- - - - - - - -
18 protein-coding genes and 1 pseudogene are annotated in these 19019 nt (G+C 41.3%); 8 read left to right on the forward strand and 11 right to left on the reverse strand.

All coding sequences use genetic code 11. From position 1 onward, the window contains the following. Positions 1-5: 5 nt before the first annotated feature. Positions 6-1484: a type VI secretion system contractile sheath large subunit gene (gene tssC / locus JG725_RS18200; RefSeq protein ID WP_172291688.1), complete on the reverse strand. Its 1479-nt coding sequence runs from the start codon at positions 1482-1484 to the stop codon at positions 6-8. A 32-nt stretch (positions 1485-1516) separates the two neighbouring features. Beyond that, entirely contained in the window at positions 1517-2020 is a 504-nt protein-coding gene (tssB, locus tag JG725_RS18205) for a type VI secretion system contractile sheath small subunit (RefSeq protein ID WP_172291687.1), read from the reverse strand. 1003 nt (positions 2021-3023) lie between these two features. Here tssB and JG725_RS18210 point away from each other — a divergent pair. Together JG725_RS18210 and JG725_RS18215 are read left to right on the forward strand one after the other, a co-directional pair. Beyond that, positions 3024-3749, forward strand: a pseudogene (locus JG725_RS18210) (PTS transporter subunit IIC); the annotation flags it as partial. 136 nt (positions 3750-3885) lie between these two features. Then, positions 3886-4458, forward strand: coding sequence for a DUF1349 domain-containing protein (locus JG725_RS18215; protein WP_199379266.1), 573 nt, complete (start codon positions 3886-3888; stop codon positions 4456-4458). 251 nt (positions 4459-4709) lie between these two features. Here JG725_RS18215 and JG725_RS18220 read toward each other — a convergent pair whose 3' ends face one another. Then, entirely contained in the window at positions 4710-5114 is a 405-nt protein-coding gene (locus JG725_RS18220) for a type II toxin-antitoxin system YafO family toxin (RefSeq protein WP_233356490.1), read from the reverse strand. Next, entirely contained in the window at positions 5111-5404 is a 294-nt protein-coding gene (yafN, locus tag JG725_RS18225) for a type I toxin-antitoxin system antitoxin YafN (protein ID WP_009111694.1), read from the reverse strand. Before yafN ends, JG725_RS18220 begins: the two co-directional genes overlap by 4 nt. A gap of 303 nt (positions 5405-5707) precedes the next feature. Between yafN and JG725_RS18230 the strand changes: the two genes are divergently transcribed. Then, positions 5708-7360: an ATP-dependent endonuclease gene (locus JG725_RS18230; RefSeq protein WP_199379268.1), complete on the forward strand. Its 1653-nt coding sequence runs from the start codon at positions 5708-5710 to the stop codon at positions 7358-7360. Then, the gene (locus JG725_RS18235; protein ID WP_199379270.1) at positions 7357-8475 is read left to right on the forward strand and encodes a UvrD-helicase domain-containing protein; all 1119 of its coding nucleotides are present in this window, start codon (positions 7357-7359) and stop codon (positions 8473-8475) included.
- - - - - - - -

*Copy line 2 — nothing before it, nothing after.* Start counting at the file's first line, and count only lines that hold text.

All coding sequences use genetic code 11. From position 1 onward, the window contains the following. Positions 1-5: 5 nt before the first annotated feature. Positions 6-1484: a type VI secretion system contractile sheath large subunit gene (gene tssC / locus JG725_RS18200; RefSeq protein ID WP_172291688.1), complete on the reverse strand. Its 1479-nt coding sequence runs from the start codon at positions 1482-1484 to the stop codon at positions 6-8. A 32-nt stretch (positions 1485-1516) separates the two neighbouring features. Beyond that, entirely contained in the window at positions 1517-2020 is a 504-nt protein-coding gene (tssB, locus tag JG725_RS18205) for a type VI secretion system contractile sheath small subunit (RefSeq protein ID WP_172291687.1), read from the reverse strand. 1003 nt (positions 2021-3023) lie between these two features. Here tssB and JG725_RS18210 point away from each other — a divergent pair. Together JG725_RS18210 and JG725_RS18215 are read left to right on the forward strand one after the other, a co-directional pair. Beyond that, positions 3024-3749, forward strand: a pseudogene (locus JG725_RS18210) (PTS transporter subunit IIC); the annotation flags it as partial. 136 nt (positions 3750-3885) lie between these two features. Then, positions 3886-4458, forward strand: coding sequence for a DUF1349 domain-containing protein (locus JG725_RS18215; protein WP_199379266.1), 573 nt, complete (start codon positions 3886-3888; stop codon positions 4456-4458). 251 nt (positions 4459-4709) lie between these two features. Here JG725_RS18215 and JG725_RS18220 read toward each other — a convergent pair whose 3' ends face one another. Then, entirely contained in the window at positions 4710-5114 is a 405-nt protein-coding gene (locus JG725_RS18220) for a type II toxin-antitoxin system YafO family toxin (RefSeq protein WP_233356490.1), read from the reverse strand. Next, entirely contained in the window at positions 5111-5404 is a 294-nt protein-coding gene (yafN, locus tag JG725_RS18225) for a type I toxin-antitoxin system antitoxin YafN (protein ID WP_009111694.1), read from the reverse strand. Before yafN ends, JG725_RS18220 begins: the two co-directional genes overlap by 4 nt. A gap of 303 nt (positions 5405-5707) precedes the next feature. Between yafN and JG725_RS18230 the strand changes: the two genes are divergently transcribed. Then, positions 5708-7360: an ATP-dependent endonuclease gene (locus JG725_RS18230; RefSeq protein WP_199379268.1), complete on the forward strand. Its 1653-nt coding sequence runs from the start codon at positions 5708-5710 to the stop codon at positions 7358-7360. Then, the gene (locus JG725_RS18235; protein ID WP_199379270.1) at positions 7357-8475 is read left to right on the forward strand and encodes a UvrD-helicase domain-containing protein; all 1119 of its coding nucleotides are present in this window, start codon (positions 7357-7359) and stop codon (positions 8473-8475) included.